For those who think emoji have their expressive limitations, Co.Design presents the work of Zoe Mendelson.
We’ve long been interested in long-form emoji storytelling as an emerging form. So too, seemingly, is Katy Perry, whose video for "Roar," the first single off her album out in October, is almost entirely in emoji. And Aziz Ansari has his dreams of making an emoji-based movie.
But it was New York-based Mendelson’s wry, obsessive, extended manipulation of the tiny pictographs that really caught our attention and admiration. (She’s mapped out everything from Lolita to Frank Ocean’s "Thinkin Bout You" in the wee ones, and is currently giving the same treatment, chapter-by-chapter, bird emoji-by-bird emoji, to Jonathan Franzen’s Freedom in full.)
As Breaking Bad enters its final episodes--and Walter White’s representation-of-self gets more and more complicated and surreal anyway--we enlisted Mendelson to take us through the season 5.5 premiere "Blood Money."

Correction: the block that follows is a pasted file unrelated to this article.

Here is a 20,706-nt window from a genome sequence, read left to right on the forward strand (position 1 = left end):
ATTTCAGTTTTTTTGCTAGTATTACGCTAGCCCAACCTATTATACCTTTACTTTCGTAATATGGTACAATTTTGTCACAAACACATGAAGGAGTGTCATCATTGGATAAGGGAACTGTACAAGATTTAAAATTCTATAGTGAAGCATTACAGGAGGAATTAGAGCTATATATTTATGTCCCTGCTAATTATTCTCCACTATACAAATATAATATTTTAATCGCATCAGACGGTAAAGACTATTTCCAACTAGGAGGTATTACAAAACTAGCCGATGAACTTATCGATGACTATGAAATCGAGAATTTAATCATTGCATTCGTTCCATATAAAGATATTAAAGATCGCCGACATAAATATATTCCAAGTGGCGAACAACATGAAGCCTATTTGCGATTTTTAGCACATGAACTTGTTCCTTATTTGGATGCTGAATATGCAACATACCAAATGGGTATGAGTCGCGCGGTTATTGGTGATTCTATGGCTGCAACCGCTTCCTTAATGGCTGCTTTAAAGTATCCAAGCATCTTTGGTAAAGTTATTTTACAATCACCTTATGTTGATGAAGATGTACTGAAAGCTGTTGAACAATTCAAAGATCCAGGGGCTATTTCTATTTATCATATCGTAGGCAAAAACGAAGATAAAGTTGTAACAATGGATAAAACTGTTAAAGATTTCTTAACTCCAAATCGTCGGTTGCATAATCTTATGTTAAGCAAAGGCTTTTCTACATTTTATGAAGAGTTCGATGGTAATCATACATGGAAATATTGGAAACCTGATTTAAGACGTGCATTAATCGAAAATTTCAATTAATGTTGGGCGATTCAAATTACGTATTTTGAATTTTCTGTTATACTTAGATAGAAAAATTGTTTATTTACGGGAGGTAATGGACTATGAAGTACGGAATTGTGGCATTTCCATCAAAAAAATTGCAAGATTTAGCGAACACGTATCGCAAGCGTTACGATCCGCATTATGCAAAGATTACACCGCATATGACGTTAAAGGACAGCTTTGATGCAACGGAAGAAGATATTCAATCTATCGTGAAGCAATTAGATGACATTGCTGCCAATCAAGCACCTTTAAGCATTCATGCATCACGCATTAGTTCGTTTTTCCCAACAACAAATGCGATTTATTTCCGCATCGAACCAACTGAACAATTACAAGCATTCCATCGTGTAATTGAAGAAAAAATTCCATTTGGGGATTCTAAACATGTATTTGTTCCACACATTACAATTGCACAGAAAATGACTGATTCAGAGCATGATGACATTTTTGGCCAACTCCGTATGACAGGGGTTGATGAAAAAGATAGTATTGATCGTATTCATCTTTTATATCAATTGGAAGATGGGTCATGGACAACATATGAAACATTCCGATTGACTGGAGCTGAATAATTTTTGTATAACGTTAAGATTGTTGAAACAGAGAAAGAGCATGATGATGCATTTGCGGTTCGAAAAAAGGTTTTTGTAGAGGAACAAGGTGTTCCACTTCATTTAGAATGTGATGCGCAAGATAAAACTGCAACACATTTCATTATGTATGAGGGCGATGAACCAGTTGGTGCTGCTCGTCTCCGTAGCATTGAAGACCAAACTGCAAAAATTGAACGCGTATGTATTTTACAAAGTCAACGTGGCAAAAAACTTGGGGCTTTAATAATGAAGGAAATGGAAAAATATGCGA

The requisite "previously seen" recap should get you in the mood, and Mendelson’s casting, below, can serve as a quick key--wayfinding if you find you’ve lost your way in emojiland.
For the full episode, acted by emoji, see the slide show above in 10 parts. Opposite of spoilers: Mendelson even gave due attention and character to Walt’s car wash merch epiphany about regrouping the air fresheners, fruit and nature, and Badger’s stoner Star Trek idea. The casting call didn’t turn up an emoji badger; go with the next best logic that Badger and Skinny Pete are played by a monkey and an octopus.
Now enjoy the headspin of applying the Heisenberg Principle ("increasing the accuracy of measurement of one observable quantity increases the uncertainty with which another conjugate quantity may be known") to the accuracy of the observational certainty and uncertainty of emoji breaking bad.